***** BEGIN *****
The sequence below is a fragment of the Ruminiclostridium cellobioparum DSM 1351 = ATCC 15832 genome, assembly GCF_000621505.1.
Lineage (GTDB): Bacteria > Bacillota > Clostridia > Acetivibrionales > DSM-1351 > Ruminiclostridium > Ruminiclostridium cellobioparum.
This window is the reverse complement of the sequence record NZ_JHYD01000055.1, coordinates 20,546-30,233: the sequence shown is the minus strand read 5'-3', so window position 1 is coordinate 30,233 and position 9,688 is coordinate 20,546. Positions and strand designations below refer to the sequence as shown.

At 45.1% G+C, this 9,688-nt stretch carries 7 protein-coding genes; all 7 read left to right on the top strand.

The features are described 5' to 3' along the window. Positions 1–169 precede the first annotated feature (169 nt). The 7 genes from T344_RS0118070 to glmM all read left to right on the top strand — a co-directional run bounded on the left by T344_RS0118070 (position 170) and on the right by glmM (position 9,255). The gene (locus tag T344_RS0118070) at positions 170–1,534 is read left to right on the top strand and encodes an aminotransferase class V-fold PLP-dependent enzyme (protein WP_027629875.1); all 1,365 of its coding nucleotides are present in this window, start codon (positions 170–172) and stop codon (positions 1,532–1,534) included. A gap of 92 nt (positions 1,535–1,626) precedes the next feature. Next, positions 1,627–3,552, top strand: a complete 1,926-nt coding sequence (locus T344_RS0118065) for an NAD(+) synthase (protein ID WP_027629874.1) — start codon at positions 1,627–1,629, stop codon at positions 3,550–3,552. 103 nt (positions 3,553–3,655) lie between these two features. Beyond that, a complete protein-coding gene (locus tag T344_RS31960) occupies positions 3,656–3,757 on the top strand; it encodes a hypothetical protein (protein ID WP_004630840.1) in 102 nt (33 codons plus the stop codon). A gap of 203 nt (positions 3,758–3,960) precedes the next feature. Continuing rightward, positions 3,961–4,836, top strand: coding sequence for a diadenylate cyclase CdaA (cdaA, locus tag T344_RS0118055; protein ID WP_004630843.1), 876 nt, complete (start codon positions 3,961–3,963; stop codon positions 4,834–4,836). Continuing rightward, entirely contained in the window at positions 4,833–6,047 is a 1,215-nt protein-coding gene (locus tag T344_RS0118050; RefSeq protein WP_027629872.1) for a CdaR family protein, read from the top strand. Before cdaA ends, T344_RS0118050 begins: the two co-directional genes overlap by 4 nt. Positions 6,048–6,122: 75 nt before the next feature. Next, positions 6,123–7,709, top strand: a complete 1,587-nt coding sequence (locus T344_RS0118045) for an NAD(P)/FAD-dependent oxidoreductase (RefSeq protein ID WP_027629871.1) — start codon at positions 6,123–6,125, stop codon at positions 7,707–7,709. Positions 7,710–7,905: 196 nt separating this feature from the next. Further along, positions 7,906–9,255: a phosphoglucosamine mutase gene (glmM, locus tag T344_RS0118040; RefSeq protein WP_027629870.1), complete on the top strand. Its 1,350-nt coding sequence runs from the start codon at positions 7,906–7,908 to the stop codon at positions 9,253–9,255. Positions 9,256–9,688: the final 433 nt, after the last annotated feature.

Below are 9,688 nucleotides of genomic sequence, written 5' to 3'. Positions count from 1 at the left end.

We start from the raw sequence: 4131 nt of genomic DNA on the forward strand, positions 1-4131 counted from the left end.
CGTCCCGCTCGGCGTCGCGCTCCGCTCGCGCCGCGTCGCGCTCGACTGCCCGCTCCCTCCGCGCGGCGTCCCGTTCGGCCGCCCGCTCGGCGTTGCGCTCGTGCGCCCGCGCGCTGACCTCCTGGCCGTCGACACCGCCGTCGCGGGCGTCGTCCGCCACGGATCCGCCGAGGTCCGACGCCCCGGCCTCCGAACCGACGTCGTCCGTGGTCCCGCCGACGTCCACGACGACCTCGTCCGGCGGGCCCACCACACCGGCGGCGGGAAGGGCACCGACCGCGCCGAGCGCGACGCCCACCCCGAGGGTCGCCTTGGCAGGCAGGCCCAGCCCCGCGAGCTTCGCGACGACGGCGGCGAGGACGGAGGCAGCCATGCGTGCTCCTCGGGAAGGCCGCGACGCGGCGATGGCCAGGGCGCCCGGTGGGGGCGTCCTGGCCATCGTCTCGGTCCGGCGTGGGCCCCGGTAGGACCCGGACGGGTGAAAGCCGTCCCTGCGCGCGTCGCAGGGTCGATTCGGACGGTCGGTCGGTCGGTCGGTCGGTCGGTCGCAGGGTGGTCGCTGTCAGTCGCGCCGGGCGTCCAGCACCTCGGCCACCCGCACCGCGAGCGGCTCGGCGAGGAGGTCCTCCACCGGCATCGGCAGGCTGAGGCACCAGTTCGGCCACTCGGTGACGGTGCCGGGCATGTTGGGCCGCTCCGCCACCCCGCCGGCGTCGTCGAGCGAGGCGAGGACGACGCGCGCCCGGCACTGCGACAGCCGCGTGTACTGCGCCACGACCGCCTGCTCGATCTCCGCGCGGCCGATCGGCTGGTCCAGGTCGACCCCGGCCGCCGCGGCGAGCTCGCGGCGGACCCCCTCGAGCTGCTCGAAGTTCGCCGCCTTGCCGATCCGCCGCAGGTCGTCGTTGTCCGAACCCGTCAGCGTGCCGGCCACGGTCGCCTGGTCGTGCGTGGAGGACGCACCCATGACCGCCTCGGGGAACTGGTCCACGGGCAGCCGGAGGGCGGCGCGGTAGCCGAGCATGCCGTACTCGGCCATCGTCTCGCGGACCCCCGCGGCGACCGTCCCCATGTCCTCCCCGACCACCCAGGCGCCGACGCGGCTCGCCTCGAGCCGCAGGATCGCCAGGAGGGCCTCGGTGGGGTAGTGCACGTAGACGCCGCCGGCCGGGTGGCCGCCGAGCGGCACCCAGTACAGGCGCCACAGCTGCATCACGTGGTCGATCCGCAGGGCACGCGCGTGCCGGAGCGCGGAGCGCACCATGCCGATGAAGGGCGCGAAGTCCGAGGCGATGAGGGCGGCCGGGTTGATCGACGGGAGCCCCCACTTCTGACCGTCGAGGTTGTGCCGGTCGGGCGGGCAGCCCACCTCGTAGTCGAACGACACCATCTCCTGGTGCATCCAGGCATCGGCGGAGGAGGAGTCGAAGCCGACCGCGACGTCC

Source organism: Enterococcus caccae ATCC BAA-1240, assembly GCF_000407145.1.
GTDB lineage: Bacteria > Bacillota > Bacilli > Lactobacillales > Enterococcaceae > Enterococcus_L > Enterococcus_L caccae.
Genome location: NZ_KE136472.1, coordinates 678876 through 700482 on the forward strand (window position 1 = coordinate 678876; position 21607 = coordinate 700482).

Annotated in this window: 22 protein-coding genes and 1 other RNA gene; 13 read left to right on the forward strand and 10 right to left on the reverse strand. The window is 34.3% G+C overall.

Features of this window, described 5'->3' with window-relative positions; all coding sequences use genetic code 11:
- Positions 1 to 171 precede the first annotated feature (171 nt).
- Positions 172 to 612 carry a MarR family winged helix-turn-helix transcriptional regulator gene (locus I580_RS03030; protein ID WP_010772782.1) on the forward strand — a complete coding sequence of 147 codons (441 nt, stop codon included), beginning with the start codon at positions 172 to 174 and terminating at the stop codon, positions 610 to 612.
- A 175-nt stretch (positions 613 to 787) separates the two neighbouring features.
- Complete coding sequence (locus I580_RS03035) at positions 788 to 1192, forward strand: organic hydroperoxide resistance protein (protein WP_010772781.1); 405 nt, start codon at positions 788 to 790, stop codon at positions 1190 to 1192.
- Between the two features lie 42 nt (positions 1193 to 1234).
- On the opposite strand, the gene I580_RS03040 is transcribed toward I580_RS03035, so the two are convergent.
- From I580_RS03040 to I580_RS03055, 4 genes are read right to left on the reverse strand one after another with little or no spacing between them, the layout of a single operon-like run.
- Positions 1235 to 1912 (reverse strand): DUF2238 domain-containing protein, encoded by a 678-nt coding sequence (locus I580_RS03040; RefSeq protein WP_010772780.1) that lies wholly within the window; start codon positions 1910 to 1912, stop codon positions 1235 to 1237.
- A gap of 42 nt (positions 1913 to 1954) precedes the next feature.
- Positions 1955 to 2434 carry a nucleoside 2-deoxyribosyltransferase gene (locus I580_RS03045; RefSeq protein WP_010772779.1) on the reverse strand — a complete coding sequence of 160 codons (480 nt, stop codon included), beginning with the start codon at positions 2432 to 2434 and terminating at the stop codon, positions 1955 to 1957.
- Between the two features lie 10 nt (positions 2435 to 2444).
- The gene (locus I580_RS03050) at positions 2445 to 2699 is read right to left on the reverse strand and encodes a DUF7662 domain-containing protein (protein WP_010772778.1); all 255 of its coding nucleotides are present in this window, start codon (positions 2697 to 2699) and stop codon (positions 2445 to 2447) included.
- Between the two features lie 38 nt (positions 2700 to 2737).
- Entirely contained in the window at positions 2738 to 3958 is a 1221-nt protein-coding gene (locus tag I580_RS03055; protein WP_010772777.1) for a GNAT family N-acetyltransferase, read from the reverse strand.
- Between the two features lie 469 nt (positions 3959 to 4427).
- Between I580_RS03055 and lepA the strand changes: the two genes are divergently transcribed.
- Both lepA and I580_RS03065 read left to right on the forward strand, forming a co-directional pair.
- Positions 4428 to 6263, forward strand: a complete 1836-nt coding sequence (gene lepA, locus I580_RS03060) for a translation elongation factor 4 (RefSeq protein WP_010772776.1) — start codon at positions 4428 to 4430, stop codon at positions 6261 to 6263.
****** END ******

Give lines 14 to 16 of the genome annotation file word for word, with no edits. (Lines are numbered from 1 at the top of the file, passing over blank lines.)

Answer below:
- Positions 1 to 171 precede the first annotated feature (171 nt).
- Positions 172 to 612 carry a MarR family winged helix-turn-helix transcriptional regulator gene (locus I580_RS03030; protein ID WP_010772782.1) on the forward strand — a complete coding sequence of 147 codons (441 nt, stop codon included), beginning with the start codon at positions 172 to 174 and terminating at the stop codon, positions 610 to 612.
- A 175-nt stretch (positions 613 to 787) separates the two neighbouring features.